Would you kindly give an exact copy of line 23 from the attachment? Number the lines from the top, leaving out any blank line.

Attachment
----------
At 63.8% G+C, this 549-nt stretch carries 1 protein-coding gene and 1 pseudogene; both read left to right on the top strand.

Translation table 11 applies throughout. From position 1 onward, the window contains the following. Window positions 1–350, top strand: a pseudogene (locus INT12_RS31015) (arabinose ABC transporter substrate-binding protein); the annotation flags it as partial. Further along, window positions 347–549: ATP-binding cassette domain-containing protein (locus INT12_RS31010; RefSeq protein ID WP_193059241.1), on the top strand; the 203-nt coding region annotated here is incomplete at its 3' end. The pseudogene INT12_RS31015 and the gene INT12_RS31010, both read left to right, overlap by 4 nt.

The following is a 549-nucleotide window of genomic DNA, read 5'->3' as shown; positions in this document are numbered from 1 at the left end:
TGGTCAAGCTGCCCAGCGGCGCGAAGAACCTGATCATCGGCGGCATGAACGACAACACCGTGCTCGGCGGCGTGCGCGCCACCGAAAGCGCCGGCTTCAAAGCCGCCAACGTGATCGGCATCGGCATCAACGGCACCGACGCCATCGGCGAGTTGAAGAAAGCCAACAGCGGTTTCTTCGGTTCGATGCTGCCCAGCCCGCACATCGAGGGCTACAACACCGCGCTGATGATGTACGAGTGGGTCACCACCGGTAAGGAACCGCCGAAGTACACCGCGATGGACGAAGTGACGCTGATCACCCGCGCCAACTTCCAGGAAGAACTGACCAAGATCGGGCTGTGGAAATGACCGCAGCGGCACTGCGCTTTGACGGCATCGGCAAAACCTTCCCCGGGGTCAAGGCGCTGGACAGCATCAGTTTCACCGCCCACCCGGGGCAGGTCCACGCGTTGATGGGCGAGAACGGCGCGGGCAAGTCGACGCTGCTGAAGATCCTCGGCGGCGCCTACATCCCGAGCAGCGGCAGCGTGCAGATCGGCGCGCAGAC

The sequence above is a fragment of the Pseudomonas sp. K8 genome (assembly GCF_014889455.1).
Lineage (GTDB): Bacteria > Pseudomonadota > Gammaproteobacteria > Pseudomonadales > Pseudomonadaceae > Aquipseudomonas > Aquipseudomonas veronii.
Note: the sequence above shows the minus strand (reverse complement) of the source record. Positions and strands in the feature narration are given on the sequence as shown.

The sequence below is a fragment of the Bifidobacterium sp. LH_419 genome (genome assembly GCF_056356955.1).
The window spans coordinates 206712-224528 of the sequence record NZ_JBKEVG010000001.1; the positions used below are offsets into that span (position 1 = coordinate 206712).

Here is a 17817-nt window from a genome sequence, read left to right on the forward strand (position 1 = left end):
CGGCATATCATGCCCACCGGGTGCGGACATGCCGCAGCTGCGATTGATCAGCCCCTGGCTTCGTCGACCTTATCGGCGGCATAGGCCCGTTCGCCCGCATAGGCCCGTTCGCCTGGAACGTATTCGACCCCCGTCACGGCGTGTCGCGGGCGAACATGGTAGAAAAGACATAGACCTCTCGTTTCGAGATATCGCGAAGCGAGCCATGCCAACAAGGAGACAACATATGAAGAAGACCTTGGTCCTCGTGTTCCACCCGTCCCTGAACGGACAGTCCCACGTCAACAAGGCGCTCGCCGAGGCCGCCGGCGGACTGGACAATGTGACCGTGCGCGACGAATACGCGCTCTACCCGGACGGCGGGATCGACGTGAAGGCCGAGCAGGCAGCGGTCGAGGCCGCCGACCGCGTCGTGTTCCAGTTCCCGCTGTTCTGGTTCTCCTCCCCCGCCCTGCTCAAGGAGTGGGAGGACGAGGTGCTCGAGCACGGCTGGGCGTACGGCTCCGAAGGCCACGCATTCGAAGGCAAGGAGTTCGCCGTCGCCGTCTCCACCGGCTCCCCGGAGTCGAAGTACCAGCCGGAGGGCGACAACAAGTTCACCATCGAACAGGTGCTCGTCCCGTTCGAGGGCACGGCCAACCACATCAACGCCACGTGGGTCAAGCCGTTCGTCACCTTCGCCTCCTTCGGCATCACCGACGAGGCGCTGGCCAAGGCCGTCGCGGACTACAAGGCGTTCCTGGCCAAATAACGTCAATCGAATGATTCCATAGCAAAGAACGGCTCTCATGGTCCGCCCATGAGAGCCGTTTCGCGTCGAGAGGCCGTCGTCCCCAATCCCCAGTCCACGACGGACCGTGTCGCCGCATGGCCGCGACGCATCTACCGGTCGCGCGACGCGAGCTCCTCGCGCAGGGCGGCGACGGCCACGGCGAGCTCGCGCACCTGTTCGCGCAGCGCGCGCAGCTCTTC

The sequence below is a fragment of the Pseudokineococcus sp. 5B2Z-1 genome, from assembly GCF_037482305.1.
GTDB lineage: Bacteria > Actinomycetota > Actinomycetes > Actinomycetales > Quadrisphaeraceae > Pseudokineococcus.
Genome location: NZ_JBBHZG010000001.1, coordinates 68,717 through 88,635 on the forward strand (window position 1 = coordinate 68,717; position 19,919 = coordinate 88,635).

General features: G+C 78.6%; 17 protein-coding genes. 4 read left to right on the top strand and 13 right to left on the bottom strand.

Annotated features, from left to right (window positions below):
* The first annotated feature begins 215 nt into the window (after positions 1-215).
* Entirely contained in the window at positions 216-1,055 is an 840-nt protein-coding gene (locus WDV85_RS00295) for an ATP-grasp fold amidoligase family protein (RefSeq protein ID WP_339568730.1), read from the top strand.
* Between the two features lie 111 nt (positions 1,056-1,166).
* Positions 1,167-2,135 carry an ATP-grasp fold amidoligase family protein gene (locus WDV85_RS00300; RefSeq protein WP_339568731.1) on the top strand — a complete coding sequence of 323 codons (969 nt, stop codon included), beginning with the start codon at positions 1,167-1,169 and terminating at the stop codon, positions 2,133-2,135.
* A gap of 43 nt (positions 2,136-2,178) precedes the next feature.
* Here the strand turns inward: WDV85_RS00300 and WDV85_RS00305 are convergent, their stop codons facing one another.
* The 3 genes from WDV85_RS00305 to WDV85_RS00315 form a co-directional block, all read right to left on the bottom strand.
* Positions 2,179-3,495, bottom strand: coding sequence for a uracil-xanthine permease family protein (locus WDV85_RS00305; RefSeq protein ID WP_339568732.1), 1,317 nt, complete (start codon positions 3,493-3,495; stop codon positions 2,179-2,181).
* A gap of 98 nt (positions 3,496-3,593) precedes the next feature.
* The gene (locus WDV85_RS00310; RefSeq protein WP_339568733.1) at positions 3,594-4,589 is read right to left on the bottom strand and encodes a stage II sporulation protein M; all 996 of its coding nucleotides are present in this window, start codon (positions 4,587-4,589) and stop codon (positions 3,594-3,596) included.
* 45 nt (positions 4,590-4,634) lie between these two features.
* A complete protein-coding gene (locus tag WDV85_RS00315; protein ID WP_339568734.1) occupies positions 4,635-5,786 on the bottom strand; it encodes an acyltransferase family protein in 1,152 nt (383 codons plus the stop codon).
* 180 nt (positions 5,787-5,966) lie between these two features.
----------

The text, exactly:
* The 3 genes from WDV85_RS00305 to WDV85_RS00315 form a co-directional block, all read right to left on the bottom strand.